Connect with us

Digital Pots?

Discussion in 'General Electronics Discussion' started by dizwold, Sep 29, 2014.

Scroll to continue with content
  1. dizwold


    Nov 14, 2013
    I'm new to digital pots and have no experience with them, so forgive my lack of knowledge.

    Can a digital pot be connected to a µC to be many different resistances.


    If you had a digital pot connected to a µC could you press a switch 'or whatever' to change the value of the digital pot. Press the switch the pot becomes a 10kΩ, press again the pot becomes a 20kΩ, press again it becomes a 50kΩ, etc?

    Any advise would be welcome.
  2. Harald Kapp

    Harald Kapp Moderator Moderator

    Nov 17, 2011
    Basically: yes. The controller needs to read the state of the switch and issue a commen to the digital pot if the controller detects a pressed switch.

    Details will depend on the type of digital pot and the controller you use. A sensible choice would be the use of a digital pot with serially controlled settigs (e.g. via SPI).
  3. dizwold


    Nov 14, 2013
    Thanks for that Harald.

    Basically what i wish to achieve is to have 1 rotary device to act as a variable resistor, but to be capable of being any value at the flick of a switch or push of a button.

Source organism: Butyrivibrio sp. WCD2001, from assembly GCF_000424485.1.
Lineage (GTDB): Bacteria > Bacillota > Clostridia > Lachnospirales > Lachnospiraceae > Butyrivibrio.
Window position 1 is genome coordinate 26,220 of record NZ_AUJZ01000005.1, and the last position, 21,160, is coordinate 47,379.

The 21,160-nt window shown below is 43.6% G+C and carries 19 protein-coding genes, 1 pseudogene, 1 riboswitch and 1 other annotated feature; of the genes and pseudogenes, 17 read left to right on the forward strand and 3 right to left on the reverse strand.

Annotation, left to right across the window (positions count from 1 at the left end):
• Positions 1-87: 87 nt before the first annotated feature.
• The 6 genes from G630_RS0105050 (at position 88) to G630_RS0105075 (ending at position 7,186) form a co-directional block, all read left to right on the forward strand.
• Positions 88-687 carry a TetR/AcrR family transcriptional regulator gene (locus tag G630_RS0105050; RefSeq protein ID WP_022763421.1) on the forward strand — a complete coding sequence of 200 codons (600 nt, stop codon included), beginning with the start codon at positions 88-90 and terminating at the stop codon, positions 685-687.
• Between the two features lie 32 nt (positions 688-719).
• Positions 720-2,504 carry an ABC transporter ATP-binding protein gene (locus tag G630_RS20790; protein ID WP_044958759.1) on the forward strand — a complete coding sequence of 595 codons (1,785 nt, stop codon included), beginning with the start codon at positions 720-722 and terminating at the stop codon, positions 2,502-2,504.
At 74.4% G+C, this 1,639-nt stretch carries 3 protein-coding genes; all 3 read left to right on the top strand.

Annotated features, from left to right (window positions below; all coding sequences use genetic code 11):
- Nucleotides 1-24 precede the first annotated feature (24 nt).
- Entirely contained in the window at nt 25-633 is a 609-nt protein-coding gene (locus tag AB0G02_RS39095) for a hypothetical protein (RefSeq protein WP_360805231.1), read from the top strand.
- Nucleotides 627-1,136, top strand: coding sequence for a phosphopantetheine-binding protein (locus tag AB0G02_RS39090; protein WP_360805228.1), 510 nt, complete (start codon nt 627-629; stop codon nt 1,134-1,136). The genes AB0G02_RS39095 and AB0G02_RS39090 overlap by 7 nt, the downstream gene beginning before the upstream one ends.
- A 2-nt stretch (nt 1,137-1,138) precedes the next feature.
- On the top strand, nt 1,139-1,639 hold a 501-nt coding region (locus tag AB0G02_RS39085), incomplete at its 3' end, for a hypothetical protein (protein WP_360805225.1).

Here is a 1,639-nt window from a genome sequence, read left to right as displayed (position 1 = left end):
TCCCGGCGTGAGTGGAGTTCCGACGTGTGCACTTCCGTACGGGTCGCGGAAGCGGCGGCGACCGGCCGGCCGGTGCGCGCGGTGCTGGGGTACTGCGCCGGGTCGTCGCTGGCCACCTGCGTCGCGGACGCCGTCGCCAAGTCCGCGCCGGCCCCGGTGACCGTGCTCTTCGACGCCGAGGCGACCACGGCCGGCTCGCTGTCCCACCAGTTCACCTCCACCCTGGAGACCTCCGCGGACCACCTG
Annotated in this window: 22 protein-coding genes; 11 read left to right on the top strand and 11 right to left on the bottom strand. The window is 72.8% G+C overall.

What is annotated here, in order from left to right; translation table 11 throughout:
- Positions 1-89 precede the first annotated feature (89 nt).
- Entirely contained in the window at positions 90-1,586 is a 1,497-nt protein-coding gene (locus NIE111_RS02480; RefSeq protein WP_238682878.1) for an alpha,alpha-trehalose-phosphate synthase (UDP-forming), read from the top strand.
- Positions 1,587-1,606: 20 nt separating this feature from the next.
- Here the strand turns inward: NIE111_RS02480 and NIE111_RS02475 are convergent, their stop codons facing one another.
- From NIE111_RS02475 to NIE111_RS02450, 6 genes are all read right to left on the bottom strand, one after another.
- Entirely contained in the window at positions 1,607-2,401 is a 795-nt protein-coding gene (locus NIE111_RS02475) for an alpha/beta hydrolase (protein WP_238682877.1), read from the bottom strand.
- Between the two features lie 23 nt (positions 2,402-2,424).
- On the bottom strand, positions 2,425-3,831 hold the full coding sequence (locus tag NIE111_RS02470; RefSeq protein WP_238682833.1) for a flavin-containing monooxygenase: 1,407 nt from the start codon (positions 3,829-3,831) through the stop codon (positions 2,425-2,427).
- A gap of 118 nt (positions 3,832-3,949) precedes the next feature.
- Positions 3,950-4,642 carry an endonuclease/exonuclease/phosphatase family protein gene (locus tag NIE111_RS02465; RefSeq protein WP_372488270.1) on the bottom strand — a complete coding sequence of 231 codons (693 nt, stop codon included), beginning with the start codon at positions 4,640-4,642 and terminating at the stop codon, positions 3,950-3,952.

Lets say i use an Arduino for the μC, what else would i need, for EG would i need a rotary encoder and a digital pot connected?
    I would like to be able to make the 1 rotary device become any of the typical variable resistor values. I think i'm correct in stating 1kΩ to 1mΩ are the normal values available? I'm looking at the Analog Devices digi pots, but which 1 to use?
    Can you point me to a circuit diagram to do such a job? A big ask, i know.
  4. KrisBlueNZ

    KrisBlueNZ Sadly passed away in 2015

    Nov 28, 2011
    Digital pots are best used as adjustable voltage dividers, rather than variable resistors, because their end-to-end resistance is not very well-controlled.

    They are not a general replacement for resistors because all terminals need to be kept within the device's supply rails (or slightly outside them, in some cases). Also they can't dissipate much power.

    From your description, I think a resistor wheel or resistance box would be what you want.
Ask a Question
Want to reply to this thread or ask your own question?
You'll need to choose a username for the site, which only take a couple of moments (here). After that, you can post your question and our members will help you out.
Electronics Point Logo
Continue to site
Quote of the day